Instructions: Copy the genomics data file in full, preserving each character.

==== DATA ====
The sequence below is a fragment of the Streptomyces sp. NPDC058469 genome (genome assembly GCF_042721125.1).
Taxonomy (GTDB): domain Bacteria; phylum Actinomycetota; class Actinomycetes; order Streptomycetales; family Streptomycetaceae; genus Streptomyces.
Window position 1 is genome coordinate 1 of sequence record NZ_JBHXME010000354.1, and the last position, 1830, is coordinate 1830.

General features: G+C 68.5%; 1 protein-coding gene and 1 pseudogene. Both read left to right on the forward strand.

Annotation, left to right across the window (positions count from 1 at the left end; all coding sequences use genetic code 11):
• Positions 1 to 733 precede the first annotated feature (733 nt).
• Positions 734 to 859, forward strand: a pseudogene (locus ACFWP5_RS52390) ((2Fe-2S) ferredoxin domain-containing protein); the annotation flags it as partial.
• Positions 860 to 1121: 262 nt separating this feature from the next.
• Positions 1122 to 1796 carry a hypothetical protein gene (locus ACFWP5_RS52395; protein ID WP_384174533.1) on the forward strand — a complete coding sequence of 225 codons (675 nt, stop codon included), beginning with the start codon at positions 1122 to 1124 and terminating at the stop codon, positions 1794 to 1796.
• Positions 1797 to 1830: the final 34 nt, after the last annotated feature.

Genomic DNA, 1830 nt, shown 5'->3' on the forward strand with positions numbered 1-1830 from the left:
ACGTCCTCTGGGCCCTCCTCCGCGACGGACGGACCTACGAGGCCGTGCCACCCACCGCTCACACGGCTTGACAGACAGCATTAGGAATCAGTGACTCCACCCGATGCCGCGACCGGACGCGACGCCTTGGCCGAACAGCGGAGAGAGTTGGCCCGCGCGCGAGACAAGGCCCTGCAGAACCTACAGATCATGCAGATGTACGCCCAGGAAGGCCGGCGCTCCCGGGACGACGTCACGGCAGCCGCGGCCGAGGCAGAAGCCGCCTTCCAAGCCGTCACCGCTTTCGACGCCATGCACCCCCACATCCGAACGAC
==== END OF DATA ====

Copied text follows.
The sequence below is a fragment of the Streptomyces sp. NPDC058469 genome (genome assembly GCF_042721125.1).
Taxonomy (GTDB): domain Bacteria; phylum Actinomycetota; class Actinomycetes; order Streptomycetales; family Streptomycetaceae; genus Streptomyces.
Window position 1 is genome coordinate 1 of sequence record NZ_JBHXME010000354.1, and the last position, 1830, is coordinate 1830.

General features: G+C 68.5%; 1 protein-coding gene and 1 pseudogene. Both read left to right on the forward strand.

Annotation, left to right across the window (positions count from 1 at the left end; all coding sequences use genetic code 11):
• Positions 1 to 733 precede the first annotated feature (733 nt).
• Positions 734 to 859, forward strand: a pseudogene (locus ACFWP5_RS52390) ((2Fe-2S) ferredoxin domain-containing protein); the annotation flags it as partial.
• Positions 860 to 1121: 262 nt separating this feature from the next.
• Positions 1122 to 1796 carry a hypothetical protein gene (locus ACFWP5_RS52395; protein ID WP_384174533.1) on the forward strand — a complete coding sequence of 225 codons (675 nt, stop codon included), beginning with the start codon at positions 1122 to 1124 and terminating at the stop codon, positions 1794 to 1796.
• Positions 1797 to 1830: the final 34 nt, after the last annotated feature.

Genomic DNA, 1830 nt, shown 5'->3' on the forward strand with positions numbered 1-1830 from the left:
ACGTCCTCTGGGCCCTCCTCCGCGACGGACGGACCTACGAGGCCGTGCCACCCACCGCTCACACGGCTTGACAGACAGCATTAGGAATCAGTGACTCCACCCGATGCCGCGACCGGACGCGACGCCTTGGCCGAACAGCGGAGAGAGTTGGCCCGCGCGCGAGACAAGGCCCTGCAGAACCTACAGATCATGCAGATGTACGCCCAGGAAGGCCGGCGCTCCCGGGACGACGTCACGGCAGCCGCGGCCGAGGCAGAAGCCGCCTTCCAAGCCGTCACCGCTTTCGACGCCATGCACCCCCACATCCGAACGAC